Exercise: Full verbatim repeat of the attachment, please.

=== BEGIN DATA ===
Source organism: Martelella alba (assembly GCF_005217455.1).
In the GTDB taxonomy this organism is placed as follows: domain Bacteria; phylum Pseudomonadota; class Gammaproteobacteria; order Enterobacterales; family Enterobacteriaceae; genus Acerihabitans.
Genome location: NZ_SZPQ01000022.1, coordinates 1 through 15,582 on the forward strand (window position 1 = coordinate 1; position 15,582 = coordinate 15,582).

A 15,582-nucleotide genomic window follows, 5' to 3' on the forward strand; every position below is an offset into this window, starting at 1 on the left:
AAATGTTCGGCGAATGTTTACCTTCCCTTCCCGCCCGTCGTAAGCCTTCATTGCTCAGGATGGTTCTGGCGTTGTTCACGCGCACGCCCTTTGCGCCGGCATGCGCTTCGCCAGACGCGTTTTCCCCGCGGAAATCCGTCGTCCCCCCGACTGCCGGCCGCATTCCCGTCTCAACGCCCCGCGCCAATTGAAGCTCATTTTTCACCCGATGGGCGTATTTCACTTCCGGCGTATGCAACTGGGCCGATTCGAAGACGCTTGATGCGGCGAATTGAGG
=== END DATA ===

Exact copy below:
Source organism: Martelella alba (assembly GCF_005217455.1).
In the GTDB taxonomy this organism is placed as follows: domain Bacteria; phylum Pseudomonadota; class Gammaproteobacteria; order Enterobacterales; family Enterobacteriaceae; genus Acerihabitans.
Genome location: NZ_SZPQ01000022.1, coordinates 1 through 15,582 on the forward strand (window position 1 = coordinate 1; position 15,582 = coordinate 15,582).

A 15,582-nucleotide genomic window follows, 5' to 3' on the forward strand; every position below is an offset into this window, starting at 1 on the left:
AAATGTTCGGCGAATGTTTACCTTCCCTTCCCGCCCGTCGTAAGCCTTCATTGCTCAGGATGGTTCTGGCGTTGTTCACGCGCACGCCCTTTGCGCCGGCATGCGCTTCGCCAGACGCGTTTTCCCCGCGGAAATCCGTCGTCCCCCCGACTGCCGGCCGCATTCCCGTCTCAACGCCCCGCGCCAATTGAAGCTCATTTTTCACCCGATGGGCGTATTTCACTTCCGGCGTATGCAACTGGGCCGATTCGAAGACGCTTGATGCGGCGAATTGAGG